LINCOLN – Governor Pete Ricketts signed a proclamation declaring “State Museum Day” in celebration of the University of Nebraska State Museum’s 150th anniversary. The proclamation honors the State Museum and acknowledges the important cultural contributions made by all museums throughout Nebraska.
“The ongoing research at Morrill Hall and the State Museum’s other locations plays a vital role in helping us better understand the animals, plants, natural history, and cultural past of Nebraska,” said Gov. Ricketts. “For generations, Morrill Hall has supported education in the state and stimulated interest in the sciences for Nebraska’s students.”
The Museum was founded in 1871 with a small teaching collection. Today, its research collections have grown to more than 13 million specimens and artifacts. The most famous resident of the Museum is “Archie,” the world’s largest fully mounted, composite Colombian mammoth fossil. With mammoth fossils uncovered in 90 out of Nebraska’s 93 counties, the mammoth is truly a state icon.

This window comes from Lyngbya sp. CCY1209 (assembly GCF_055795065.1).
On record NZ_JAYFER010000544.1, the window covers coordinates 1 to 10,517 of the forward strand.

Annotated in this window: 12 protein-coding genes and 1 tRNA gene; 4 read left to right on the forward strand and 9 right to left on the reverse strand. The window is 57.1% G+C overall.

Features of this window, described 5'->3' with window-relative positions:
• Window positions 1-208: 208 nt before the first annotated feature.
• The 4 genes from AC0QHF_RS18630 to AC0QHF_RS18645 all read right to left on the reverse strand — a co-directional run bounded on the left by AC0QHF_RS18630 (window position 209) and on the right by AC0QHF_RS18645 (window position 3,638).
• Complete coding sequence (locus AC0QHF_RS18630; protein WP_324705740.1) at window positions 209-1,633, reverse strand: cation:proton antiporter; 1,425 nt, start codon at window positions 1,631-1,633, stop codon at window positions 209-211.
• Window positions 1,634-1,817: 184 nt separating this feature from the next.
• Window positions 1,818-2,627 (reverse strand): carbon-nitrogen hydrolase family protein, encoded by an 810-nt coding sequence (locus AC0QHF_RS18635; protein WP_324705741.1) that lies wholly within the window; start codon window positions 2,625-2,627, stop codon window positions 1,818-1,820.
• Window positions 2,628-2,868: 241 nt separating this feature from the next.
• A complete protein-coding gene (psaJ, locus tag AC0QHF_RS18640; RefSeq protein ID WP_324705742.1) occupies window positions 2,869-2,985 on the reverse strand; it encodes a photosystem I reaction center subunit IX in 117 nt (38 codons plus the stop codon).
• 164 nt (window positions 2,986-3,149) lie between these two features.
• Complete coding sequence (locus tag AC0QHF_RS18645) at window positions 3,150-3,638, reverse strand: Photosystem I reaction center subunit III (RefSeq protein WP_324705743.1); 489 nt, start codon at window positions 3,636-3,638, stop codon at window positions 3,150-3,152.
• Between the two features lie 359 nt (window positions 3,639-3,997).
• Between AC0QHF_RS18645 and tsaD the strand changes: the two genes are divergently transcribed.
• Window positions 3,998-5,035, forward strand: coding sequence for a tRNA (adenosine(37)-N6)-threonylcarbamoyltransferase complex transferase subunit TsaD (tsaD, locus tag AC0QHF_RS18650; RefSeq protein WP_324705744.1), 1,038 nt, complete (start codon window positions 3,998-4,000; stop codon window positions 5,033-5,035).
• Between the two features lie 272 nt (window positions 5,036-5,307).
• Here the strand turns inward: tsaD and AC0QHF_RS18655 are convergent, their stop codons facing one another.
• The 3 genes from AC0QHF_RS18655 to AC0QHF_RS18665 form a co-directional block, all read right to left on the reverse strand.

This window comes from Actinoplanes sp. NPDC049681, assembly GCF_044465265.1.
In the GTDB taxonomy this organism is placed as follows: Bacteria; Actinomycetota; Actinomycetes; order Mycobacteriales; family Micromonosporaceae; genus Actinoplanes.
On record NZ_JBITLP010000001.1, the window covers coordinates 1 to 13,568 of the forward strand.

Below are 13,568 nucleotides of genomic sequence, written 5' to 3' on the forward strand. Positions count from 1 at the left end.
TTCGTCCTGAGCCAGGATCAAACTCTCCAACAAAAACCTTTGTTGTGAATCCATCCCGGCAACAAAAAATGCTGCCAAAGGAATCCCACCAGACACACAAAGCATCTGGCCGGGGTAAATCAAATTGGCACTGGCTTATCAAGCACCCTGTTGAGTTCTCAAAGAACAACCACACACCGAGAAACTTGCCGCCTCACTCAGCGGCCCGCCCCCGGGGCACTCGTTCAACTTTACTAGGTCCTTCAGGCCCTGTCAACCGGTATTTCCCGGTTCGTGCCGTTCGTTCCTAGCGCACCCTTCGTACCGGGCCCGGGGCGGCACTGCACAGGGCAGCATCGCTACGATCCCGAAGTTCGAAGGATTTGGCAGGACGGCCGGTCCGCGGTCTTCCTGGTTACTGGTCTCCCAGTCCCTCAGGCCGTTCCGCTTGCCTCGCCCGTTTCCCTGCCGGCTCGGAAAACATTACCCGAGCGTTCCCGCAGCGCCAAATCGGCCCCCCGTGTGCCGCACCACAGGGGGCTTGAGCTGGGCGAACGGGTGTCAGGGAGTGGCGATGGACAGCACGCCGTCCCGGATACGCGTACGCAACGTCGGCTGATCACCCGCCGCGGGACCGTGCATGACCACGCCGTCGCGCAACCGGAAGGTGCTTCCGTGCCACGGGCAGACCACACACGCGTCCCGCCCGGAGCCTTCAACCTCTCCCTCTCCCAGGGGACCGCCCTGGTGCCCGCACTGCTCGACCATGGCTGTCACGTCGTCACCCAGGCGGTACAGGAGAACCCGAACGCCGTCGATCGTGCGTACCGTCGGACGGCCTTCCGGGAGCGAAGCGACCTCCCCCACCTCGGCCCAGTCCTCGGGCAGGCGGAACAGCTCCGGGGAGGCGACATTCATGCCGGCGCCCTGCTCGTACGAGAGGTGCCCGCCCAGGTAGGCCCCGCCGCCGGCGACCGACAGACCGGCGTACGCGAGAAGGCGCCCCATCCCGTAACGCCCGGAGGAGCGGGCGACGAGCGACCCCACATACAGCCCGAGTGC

Welcoming the proclamation, University of Nebraska-Lincoln Chancellor Ronnie Green highlighted the adaptability of the University and Museum throughout the pandemic. “Through its digital content, the Museum reached over 900,000 people in all 50 states and in 72 countries during the pandemic,” stated Chancellor Green. “Thanks to our global impact and the grit of our faculty, staff, and students, 2021 has shown we can continue to deliver on our mission, despite difficult circumstances.”
The Museum is holding a number of events throughout the year to celebrate its 150th anniversary. Additional information can be found at museum.unl.edu.